Anchorage School District superintendent expects to postpone start of in-person classes

a woman standing in front of a building
Anchorage School District Superintendent Dr. Deena Bishop stands outside an ASD office on September 15, 2020. (Jeff Chen/Alaska Public Media)

Anchorage Schools Superintendent Deena Bishop said she’ll likely push back the return to in-person schooling because of a surge of COVID-19 infections in the city.

Bishop gave the update during a virtual town hall on Tuesday

“I look to announce a pushback, a postponement of our transition at first quarter to second quarter,” she said. “I don’t have a date out in the future yet.” 

Second quarter starts Oct. 19. That’s also the date the school district had expected to start bringing thousands of elementary school students back into classrooms, according to a tentative plan announced about two weeks ago.

RELATED: Alaska’s COVID-19 cases rise, hospital capacity begins to strain

But, Bishop said, the COVID-19 situation in Anchorage is different now.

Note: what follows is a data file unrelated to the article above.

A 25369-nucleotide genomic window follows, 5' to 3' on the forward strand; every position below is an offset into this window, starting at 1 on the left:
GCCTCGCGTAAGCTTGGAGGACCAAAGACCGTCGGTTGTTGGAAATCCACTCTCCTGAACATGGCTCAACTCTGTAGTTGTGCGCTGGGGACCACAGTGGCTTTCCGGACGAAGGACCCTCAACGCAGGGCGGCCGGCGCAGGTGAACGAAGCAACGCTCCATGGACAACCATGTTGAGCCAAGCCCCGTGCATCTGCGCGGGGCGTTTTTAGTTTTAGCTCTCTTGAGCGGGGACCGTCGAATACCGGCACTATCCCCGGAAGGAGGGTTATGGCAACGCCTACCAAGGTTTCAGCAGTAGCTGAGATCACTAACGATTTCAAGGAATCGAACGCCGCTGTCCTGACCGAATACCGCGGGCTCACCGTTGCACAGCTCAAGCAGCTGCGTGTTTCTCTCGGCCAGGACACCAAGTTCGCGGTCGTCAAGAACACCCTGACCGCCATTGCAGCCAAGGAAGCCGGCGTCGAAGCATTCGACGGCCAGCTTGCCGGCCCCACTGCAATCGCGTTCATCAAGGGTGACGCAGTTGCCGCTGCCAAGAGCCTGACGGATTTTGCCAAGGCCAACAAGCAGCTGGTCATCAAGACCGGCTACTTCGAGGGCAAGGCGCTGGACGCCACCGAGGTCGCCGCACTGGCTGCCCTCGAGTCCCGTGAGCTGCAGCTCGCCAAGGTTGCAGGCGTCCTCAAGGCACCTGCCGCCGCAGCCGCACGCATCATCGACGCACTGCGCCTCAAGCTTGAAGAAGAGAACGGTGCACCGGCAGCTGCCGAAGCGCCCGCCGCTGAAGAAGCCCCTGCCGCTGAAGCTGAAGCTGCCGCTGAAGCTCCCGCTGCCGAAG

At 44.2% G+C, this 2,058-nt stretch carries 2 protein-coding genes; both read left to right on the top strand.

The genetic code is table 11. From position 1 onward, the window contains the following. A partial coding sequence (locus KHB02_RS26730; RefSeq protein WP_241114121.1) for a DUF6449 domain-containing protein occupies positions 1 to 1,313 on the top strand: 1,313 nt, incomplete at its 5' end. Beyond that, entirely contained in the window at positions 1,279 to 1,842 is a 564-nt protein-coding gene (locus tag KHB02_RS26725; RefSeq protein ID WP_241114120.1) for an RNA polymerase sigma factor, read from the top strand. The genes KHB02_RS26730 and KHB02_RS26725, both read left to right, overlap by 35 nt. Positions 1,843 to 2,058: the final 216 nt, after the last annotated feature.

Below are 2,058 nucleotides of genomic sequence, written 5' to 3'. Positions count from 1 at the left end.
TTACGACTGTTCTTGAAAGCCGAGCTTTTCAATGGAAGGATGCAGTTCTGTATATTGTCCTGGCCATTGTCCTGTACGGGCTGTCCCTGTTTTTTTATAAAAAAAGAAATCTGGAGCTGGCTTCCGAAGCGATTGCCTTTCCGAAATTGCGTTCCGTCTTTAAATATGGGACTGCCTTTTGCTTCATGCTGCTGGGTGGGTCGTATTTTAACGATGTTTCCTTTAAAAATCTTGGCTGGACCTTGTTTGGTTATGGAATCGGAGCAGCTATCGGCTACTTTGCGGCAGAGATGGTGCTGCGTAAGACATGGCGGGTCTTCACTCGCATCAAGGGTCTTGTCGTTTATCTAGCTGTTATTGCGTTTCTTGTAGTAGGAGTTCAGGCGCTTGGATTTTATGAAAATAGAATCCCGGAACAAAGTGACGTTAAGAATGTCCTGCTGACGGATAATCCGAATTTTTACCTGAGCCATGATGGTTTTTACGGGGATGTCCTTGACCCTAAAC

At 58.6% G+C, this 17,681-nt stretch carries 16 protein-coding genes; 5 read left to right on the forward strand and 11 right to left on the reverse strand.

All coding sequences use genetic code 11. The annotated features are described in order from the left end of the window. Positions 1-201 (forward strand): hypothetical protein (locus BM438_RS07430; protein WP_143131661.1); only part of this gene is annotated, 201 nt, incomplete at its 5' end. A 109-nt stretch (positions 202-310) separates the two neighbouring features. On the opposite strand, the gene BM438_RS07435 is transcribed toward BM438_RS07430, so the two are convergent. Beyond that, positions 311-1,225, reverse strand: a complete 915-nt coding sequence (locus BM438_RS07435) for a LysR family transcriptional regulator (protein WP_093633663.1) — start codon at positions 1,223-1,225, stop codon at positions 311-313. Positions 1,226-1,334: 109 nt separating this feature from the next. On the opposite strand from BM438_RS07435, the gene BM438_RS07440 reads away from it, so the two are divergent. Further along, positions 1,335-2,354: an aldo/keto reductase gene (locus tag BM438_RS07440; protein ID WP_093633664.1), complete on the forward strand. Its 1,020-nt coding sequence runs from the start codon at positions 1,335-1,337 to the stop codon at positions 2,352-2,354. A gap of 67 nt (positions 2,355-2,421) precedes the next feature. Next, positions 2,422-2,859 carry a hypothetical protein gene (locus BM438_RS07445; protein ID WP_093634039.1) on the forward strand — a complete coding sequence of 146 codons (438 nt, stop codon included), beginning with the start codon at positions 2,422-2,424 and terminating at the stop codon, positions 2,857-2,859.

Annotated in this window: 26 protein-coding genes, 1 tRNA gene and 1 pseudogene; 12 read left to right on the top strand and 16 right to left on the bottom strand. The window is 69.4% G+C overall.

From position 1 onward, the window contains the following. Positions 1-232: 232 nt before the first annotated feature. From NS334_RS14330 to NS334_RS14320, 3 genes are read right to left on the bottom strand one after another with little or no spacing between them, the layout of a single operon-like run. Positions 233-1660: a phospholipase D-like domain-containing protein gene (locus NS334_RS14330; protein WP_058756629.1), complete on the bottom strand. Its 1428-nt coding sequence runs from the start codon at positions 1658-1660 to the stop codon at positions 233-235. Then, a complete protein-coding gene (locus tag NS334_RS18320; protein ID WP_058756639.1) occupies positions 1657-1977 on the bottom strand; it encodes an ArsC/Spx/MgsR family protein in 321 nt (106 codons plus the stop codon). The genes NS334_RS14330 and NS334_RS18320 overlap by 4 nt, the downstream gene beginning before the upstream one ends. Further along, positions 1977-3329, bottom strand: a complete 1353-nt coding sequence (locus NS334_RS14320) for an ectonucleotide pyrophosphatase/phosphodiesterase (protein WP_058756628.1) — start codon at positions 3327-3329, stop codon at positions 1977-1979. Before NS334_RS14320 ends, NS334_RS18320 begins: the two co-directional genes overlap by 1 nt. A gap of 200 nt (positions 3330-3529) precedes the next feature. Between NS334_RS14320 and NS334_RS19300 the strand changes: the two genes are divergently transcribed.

Anchorage has recorded an average of 64 new COVID-19 infections daily over the past seven days, according to district data. That’s up 42% from the prior seven days.

“We are definitely in the highest categories,” Bishop said. “I don’t think any of our medical experts would say, ‘I think we should go back to school,’ where that was very different last week and three weeks ago.”

Bishop did not provide additional details Tuesday about when students might return to classrooms. The current school year started Aug. 20 with all classes online.

Bishop said she’ll provide the community with an update on in-person schooling on Thursday. The district will now provide regular updates on the status of schools on the first and 15th of every month, she said.

The two-hour town hall on Tuesday covered a wide range of topics from face masks to ventilation to what happens if students are sick once classrooms reopen. 

Jennifer Patronas, the school district’s director of health services, said if students are sent home sick with COVID-like symptoms they’d have to stay home for 10 days or get a negative COVID-19 test or get a doctor’s note before returning. In all cases, they’d also have to be fever free for 24 hours and have “resolving symptoms” before coming back to school.

The district has a second town hall planned for 3:30 p.m. Wednesday.

Reach reporter Tegan Hanlon at or 907-550-8447.

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Tegan Hanlon is the deputy digital editor at Alaska Public Media. Reach her at

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